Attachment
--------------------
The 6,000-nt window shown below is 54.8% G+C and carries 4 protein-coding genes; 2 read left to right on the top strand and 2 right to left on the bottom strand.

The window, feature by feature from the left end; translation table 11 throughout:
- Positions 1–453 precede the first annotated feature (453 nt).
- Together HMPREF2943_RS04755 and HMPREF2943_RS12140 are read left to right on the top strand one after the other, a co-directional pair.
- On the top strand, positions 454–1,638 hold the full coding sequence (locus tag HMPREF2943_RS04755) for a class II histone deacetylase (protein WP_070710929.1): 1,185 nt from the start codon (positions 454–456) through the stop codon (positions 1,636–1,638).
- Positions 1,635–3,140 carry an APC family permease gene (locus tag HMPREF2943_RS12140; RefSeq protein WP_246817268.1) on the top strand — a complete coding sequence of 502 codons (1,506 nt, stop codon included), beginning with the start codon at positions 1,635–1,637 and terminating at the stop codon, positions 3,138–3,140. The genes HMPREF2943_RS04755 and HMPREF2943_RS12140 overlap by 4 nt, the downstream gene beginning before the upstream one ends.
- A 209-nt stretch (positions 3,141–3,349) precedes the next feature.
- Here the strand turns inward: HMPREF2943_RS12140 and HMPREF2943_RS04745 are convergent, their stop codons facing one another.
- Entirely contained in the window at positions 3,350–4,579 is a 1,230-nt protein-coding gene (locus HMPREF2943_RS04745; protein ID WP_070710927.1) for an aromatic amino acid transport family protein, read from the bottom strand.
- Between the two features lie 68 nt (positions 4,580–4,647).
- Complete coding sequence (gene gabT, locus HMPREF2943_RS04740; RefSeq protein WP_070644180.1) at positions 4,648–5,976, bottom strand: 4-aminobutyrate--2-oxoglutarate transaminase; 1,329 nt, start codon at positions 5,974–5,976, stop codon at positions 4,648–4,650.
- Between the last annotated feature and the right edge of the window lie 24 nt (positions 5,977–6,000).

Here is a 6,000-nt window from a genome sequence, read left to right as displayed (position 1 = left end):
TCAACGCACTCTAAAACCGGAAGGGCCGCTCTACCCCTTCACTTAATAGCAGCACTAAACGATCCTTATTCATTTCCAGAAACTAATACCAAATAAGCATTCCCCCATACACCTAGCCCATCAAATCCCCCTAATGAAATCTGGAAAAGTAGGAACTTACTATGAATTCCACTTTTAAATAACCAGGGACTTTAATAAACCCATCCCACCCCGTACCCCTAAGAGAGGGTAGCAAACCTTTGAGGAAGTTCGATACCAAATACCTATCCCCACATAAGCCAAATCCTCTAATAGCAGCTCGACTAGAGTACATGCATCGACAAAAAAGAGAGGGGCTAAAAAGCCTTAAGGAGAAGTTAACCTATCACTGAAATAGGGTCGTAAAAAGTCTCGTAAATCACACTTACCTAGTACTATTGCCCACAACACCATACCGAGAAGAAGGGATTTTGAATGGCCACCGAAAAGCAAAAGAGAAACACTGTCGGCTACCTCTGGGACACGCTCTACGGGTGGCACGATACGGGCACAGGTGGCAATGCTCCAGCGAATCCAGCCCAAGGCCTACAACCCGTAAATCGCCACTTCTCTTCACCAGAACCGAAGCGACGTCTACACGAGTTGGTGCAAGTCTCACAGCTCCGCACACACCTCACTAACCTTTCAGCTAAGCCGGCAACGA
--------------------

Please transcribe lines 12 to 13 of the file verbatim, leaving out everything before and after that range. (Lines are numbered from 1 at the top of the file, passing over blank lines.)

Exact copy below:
- Between the last annotated feature and the right edge of the window lie 24 nt (positions 5,977–6,000).

Here is a 6,000-nt window from a genome sequence, read left to right as displayed (position 1 = left end):